New York City Council Committee on Parks and Recreation
Oversight – The State of Community Gardens and Urban Agriculture
January 27, 2021
Jessica Saab, Advocacy and Communications Project Manager
Good afternoon. My name is Jessica Saab, and I am the Advocacy and Communications Project Manager at New Yorkers for Parks (NY4P). I want to thank the Committee on Parks and Recreation for hosting today’s hearing.
Community gardens play a critical and often overlooked role in our city’s open space network. With over 550 community gardens citywide, these spaces, which are created and maintained by dedicated volunteers, drive grassroots neighborhood development, create space for our vibrant multicultural communities, and help address food insecurity on a local scale. Many gardens are the site of food production directly, but others also act as sites for Community Supported Agriculture (CSA) distribution as well as composting. Community gardens also provide a means for young New Yorkers to directly interact with land in ways that are often not available to residents in our dense built-out city. During the pandemic, some community garden groups stepped up even more, establishing community fridges, connecting networks of mutual aid, and growing additional food for neighbors.
In 2019, New Yorkers for Parks launched the Play Fair Coalition and Campaign, which sought to increase the expense budget for NYC Parks. One of the key pieces of our budget platform was an $8M investment into our community garden network. We were thrilled when the City Council secured this funding, which marked the first-ever system-wide investment for community gardens. This funding allowed NYC Parks to hire 15 additional Outreach Coordinators for the GreenThumb division, provide fencing and sidewalks improvements to gardens in the GreenThumb network, and provide materials for gardens citywide. While this funding was not renewed in the FY21 budget, we hope that the City Council and Mayor’s office will continue to value and invest in our community garden network and the incredible network of dedicated volunteers.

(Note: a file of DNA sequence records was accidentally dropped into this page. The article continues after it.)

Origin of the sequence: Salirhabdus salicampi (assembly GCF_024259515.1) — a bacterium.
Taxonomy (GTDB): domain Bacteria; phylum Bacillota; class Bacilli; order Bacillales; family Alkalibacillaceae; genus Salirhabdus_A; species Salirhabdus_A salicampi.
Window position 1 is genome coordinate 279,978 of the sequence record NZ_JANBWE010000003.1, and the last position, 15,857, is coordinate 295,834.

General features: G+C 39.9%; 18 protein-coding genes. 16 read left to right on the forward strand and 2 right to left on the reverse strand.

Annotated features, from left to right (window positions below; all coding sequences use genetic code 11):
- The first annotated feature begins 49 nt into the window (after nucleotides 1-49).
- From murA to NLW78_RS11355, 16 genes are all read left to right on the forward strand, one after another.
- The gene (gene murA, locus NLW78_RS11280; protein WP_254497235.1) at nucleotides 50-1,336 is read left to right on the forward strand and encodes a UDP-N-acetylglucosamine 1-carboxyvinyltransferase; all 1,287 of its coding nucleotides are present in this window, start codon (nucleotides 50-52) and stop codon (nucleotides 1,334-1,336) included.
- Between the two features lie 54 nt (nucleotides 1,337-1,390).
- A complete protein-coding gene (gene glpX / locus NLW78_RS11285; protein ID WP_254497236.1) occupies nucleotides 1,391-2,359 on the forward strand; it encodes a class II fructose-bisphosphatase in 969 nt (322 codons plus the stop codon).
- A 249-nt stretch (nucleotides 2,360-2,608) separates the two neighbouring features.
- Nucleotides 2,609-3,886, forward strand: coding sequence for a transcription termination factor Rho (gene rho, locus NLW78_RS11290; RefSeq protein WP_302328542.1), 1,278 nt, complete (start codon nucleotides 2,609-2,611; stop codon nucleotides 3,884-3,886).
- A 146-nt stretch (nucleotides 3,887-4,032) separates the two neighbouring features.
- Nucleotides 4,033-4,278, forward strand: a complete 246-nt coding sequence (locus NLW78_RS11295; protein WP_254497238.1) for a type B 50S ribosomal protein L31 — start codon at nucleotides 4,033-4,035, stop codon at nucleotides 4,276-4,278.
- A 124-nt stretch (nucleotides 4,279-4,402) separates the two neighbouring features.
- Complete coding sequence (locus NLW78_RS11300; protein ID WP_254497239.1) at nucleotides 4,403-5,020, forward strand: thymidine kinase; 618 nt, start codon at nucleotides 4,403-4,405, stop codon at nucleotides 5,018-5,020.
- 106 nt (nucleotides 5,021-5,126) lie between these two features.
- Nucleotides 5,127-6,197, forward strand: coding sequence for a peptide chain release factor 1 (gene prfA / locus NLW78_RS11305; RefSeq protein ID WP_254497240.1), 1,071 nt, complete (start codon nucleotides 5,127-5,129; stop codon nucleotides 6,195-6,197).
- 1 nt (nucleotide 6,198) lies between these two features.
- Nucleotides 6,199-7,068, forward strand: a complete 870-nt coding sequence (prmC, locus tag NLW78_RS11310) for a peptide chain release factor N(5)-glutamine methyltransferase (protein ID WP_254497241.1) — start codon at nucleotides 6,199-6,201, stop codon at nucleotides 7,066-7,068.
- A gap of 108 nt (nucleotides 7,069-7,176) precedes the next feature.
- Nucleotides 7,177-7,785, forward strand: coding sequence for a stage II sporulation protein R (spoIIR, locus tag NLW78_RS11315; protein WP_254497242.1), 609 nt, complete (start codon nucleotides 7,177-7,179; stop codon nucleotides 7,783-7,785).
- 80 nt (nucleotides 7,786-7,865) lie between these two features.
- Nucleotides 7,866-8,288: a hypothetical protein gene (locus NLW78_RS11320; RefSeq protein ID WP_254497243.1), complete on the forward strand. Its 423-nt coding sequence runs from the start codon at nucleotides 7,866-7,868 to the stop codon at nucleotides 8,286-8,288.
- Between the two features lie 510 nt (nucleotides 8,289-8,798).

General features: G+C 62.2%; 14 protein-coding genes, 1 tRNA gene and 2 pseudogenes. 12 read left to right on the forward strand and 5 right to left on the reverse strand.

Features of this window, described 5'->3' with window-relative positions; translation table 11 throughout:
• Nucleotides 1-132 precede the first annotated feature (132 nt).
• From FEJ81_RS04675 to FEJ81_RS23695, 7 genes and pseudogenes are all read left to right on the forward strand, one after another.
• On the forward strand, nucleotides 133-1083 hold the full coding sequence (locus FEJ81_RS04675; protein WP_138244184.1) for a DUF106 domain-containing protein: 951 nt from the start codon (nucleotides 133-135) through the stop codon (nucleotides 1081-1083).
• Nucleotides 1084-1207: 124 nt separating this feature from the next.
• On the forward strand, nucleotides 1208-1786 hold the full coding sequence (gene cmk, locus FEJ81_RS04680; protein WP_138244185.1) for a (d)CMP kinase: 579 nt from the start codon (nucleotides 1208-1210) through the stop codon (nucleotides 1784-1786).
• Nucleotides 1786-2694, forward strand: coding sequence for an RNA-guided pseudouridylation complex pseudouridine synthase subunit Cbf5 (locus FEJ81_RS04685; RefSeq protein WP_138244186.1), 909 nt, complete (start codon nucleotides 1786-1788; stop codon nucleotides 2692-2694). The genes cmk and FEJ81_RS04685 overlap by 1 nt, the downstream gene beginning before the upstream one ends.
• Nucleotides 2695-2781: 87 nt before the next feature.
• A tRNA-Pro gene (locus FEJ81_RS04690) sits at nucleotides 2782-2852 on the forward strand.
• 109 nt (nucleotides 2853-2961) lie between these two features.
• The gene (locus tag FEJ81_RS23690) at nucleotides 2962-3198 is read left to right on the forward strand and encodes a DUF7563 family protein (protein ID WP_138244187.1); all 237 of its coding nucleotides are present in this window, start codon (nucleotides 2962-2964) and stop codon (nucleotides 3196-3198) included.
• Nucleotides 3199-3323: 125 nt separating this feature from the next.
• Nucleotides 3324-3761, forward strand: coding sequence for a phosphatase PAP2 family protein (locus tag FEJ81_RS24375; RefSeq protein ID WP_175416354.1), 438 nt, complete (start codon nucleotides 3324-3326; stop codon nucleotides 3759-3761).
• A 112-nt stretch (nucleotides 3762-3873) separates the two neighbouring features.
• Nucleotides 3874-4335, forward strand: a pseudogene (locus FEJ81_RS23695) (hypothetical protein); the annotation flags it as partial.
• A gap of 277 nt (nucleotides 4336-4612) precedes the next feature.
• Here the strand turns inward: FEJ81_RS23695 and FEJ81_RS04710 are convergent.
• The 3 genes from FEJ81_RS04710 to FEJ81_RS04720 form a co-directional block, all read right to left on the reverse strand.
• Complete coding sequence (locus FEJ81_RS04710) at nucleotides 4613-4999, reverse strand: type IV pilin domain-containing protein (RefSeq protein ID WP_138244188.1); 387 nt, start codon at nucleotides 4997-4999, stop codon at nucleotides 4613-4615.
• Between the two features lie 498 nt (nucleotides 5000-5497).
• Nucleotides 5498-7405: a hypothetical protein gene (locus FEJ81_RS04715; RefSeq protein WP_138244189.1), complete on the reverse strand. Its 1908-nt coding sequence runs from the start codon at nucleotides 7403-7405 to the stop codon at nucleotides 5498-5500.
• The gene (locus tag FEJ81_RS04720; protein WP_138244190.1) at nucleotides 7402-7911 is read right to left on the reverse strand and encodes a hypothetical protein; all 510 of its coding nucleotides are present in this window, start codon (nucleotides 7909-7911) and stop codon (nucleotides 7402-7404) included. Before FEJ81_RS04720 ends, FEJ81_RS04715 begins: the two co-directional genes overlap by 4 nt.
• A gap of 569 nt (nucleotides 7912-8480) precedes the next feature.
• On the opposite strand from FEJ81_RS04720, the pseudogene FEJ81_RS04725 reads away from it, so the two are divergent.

We are also testifying today in support of Intro. 1059, which would require NYC Parks to undertake a report to aggregate community gardens citywide that are engaged in urban agriculture. Having a detailed accounting of where there are additional opportunities for green spaces and urban food production in the City will provide useful data for decision-makers and communities citywide. We also believe the data gathered in this report would help the City better allocate resources to gardens in need of additional material support. The City Council previously released a report called “Growing Food Equity in New York City” which proposed multiple policy intiatives that would help garden groups respond more effectively to issues in their communities. We recommend that the Council implement those policies as well to better protect community gardens and enhance their ability to thrive.
Thank you for allowing me to speak today. I’m happy to answer any questions the Council might have.
For over 100 years, New Yorkers for Parks (NY4P) has built, protected, and promoted parks and open spaces in New York City. Today, NY4P is the citywide independent organization championing quality parks and open spaces for all New Yorkers in all neighborhoods. www.ny4p.org